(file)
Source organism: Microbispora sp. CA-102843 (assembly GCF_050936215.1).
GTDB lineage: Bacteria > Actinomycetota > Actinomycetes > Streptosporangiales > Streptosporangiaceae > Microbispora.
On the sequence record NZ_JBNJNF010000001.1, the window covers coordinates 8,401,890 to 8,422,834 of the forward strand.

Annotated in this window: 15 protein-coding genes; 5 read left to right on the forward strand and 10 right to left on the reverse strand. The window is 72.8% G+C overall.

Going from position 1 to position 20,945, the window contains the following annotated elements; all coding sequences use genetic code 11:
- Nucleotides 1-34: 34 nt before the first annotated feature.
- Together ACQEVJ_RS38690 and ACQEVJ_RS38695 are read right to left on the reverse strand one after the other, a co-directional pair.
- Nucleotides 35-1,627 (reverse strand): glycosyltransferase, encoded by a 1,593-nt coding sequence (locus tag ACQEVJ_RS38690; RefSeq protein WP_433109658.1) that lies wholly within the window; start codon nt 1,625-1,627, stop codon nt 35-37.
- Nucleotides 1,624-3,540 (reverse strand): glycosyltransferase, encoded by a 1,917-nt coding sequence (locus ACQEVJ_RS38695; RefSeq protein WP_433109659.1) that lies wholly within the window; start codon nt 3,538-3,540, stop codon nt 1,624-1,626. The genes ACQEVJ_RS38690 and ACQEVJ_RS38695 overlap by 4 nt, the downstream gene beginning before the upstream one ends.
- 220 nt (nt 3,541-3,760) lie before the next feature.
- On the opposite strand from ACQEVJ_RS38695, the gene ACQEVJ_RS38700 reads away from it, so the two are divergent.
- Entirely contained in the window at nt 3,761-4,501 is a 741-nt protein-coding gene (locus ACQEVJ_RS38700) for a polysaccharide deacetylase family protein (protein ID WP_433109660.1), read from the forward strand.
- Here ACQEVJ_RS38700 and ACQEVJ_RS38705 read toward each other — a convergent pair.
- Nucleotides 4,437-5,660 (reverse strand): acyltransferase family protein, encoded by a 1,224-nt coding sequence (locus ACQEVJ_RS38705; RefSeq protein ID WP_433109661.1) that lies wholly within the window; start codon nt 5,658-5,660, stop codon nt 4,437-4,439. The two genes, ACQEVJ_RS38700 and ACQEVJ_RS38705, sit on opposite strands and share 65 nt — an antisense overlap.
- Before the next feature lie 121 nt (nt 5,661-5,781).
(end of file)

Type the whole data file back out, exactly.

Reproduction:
Source organism: Microbispora sp. CA-102843 (assembly GCF_050936215.1).
GTDB lineage: Bacteria > Actinomycetota > Actinomycetes > Streptosporangiales > Streptosporangiaceae > Microbispora.
On the sequence record NZ_JBNJNF010000001.1, the window covers coordinates 8,401,890 to 8,422,834 of the forward strand.

Annotated in this window: 15 protein-coding genes; 5 read left to right on the forward strand and 10 right to left on the reverse strand. The window is 72.8% G+C overall.

Going from position 1 to position 20,945, the window contains the following annotated elements; all coding sequences use genetic code 11:
- Nucleotides 1-34: 34 nt before the first annotated feature.
- Together ACQEVJ_RS38690 and ACQEVJ_RS38695 are read right to left on the reverse strand one after the other, a co-directional pair.
- Nucleotides 35-1,627 (reverse strand): glycosyltransferase, encoded by a 1,593-nt coding sequence (locus tag ACQEVJ_RS38690; RefSeq protein WP_433109658.1) that lies wholly within the window; start codon nt 1,625-1,627, stop codon nt 35-37.
- Nucleotides 1,624-3,540 (reverse strand): glycosyltransferase, encoded by a 1,917-nt coding sequence (locus ACQEVJ_RS38695; RefSeq protein WP_433109659.1) that lies wholly within the window; start codon nt 3,538-3,540, stop codon nt 1,624-1,626. The genes ACQEVJ_RS38690 and ACQEVJ_RS38695 overlap by 4 nt, the downstream gene beginning before the upstream one ends.
- 220 nt (nt 3,541-3,760) lie before the next feature.
- On the opposite strand from ACQEVJ_RS38695, the gene ACQEVJ_RS38700 reads away from it, so the two are divergent.
- Entirely contained in the window at nt 3,761-4,501 is a 741-nt protein-coding gene (locus ACQEVJ_RS38700) for a polysaccharide deacetylase family protein (protein ID WP_433109660.1), read from the forward strand.
- Here ACQEVJ_RS38700 and ACQEVJ_RS38705 read toward each other — a convergent pair.
- Nucleotides 4,437-5,660 (reverse strand): acyltransferase family protein, encoded by a 1,224-nt coding sequence (locus ACQEVJ_RS38705; RefSeq protein ID WP_433109661.1) that lies wholly within the window; start codon nt 5,658-5,660, stop codon nt 4,437-4,439. The two genes, ACQEVJ_RS38700 and ACQEVJ_RS38705, sit on opposite strands and share 65 nt — an antisense overlap.
- Before the next feature lie 121 nt (nt 5,661-5,781).